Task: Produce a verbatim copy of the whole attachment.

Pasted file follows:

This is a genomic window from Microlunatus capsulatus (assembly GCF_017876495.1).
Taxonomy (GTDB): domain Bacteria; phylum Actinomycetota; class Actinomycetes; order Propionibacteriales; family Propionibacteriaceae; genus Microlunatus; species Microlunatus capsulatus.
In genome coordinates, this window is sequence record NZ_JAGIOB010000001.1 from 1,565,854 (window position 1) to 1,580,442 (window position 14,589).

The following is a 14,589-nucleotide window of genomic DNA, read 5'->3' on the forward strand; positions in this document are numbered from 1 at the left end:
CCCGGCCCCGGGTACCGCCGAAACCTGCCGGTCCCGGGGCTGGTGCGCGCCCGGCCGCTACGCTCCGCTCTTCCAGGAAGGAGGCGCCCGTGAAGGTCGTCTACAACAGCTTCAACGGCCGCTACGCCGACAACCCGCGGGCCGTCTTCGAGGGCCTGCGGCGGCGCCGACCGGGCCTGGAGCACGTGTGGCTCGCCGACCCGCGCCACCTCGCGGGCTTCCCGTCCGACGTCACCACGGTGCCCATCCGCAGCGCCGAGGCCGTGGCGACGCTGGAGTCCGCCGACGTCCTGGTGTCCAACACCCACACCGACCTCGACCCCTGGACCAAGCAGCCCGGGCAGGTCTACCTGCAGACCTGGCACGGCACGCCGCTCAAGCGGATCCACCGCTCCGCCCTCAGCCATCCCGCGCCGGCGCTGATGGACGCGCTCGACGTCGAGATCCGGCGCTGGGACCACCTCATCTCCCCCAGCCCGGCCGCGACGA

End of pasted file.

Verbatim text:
This is a genomic window from Microlunatus capsulatus (assembly GCF_017876495.1).
Taxonomy (GTDB): domain Bacteria; phylum Actinomycetota; class Actinomycetes; order Propionibacteriales; family Propionibacteriaceae; genus Microlunatus; species Microlunatus capsulatus.
In genome coordinates, this window is sequence record NZ_JAGIOB010000001.1 from 1,565,854 (window position 1) to 1,580,442 (window position 14,589).

The following is a 14,589-nucleotide window of genomic DNA, read 5'->3' on the forward strand; positions in this document are numbered from 1 at the left end:
CCCGGCCCCGGGTACCGCCGAAACCTGCCGGTCCCGGGGCTGGTGCGCGCCCGGCCGCTACGCTCCGCTCTTCCAGGAAGGAGGCGCCCGTGAAGGTCGTCTACAACAGCTTCAACGGCCGCTACGCCGACAACCCGCGGGCCGTCTTCGAGGGCCTGCGGCGGCGCCGACCGGGCCTGGAGCACGTGTGGCTCGCCGACCCGCGCCACCTCGCGGGCTTCCCGTCCGACGTCACCACGGTGCCCATCCGCAGCGCCGAGGCCGTGGCGACGCTGGAGTCCGCCGACGTCCTGGTGTCCAACACCCACACCGACCTCGACCCCTGGACCAAGCAGCCCGGGCAGGTCTACCTGCAGACCTGGCACGGCACGCCGCTCAAGCGGATCCACCGCTCCGCCCTCAGCCATCCCGCGCCGGCGCTGATGGACGCGCTCGACGTCGAGATCCGGCGCTGGGACCACCTCATCTCCCCCAGCCCGGCCGCGACGA